FARGO — Waylon Pretends Eagle wasn’t planning on running for treasurer of North Dakota’s Democratic Party. But as nominations for the executive committee began, he changed his mind.
“It was just an impromptu decision,’’ he said. “I said, 'I'm going to try. I have to.’’’
Pretends Eagle, a member of the Mandan, Hidatsa and Arikara Nation, better known as MHA, ran for the position of treasurer in April. He won, along with Angel Young, of the Standing Rock Sioux Tribe and MHA, who won the position of secretary. Two other Native Americans ran for executive positions but weren't successful. Together, Pretends Eagle and Young follow in the footsteps of now state legislator Ruth Buffalo, who became the first Native American on the committee in 2017.
Native Americans have begun capturing the spotlight in the political realm following the November midterm elections, which saw the most diverse group of candidates and the most Native Americans to ever run for federal public office. Deb Haaland from New Mexico and Sharice Davids from Kansas became the first native women sworn into Congress in January. At the state level, Peggy Flanagan became the first Native American lieutenant governor of Minnesota, and Ruth Buffalo became the first Native American Democratic woman elected to the North Dakota Legislature.
That momentum has spread even more to the local level in North Dakota, Buffalo said, adding that it's "refreshing" to see more participation locally amid increased national participation.
To gain her seat representing Fargo, Buffalo defeated Randy Boehning, the main sponsor of the voter ID law Native Americans fear will cause disenfranchisement. As for the law, a federal judge ruled in November in favor of it, and from that decision, nonprofit North Dakota Native Vote came into existence, said the group's field director Nicole Donaghy.
Donaghy noted the increased political participation from Native Americans in North Dakota since the ruling. She said having four Native Americans run in the Democratic party’s executive committee selection was “very significant,” as “it’s not every day you get that many native people running for an internally elected seat.”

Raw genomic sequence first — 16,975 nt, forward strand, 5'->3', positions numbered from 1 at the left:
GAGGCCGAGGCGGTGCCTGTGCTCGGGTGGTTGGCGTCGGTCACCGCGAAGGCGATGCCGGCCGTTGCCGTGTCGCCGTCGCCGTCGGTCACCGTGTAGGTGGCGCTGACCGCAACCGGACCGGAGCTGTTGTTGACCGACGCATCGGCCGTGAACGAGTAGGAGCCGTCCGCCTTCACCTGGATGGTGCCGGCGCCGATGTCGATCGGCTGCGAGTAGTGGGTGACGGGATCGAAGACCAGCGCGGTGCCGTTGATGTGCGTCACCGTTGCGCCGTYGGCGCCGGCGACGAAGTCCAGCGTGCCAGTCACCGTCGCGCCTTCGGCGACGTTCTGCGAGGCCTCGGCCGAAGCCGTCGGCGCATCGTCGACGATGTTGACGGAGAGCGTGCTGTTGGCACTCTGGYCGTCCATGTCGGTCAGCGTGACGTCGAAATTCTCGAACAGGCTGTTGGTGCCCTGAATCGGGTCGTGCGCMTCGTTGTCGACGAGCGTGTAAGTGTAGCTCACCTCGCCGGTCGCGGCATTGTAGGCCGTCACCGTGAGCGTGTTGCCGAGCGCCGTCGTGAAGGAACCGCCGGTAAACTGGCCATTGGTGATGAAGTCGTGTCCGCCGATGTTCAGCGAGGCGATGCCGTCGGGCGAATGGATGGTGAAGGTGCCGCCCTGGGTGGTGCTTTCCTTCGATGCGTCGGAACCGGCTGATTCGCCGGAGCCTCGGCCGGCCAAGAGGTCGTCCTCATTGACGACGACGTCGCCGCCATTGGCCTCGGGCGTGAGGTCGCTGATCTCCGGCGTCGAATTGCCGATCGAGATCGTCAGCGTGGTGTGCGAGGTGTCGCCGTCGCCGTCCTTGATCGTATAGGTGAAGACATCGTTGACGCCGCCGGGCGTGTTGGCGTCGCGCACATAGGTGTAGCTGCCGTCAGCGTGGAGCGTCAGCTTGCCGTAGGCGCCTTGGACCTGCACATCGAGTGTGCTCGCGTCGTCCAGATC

Pretends Eagle said his new position with the state’s Democratic party is a step in the right direction for tribal citizens as “there is a need for more representation at that level.”
“We are a voice in this state, and we do have a pretty good presence, so it should be represented as such,” he said.
In the North Dakota Legislature, only two — or 1.4% of the 141-person governing body — are Native American, according to data collected by Indian Country Today Editor Mark Trahant. But Census data shows the group makes up 6.5% of the state’s population. Trahant noted that North and South Dakota are both below parity in Native American representation, while neighboring state Minnesota is at parity and Montana is above.
“Having a say is essential for a working democracy,’’ Trahant said. "The native vote has just been excluded in South and North (Dakota).”
The North Dakota Secretary of State's Office doesn’t collect data on ethnic backgrounds of those in political office. But anecdotally, Donaghy said she’s seen more native people in North Dakota taking interest in bids for positions on school boards and city councils in an effort to create state and local governments that represent the native population.
“We have people representing us that don’t know what our interests are, and they aren’t representing us,” Donaghy said. “I think it’s about time that we stepped up and be part of the political system that makes decisions that affect our lives.”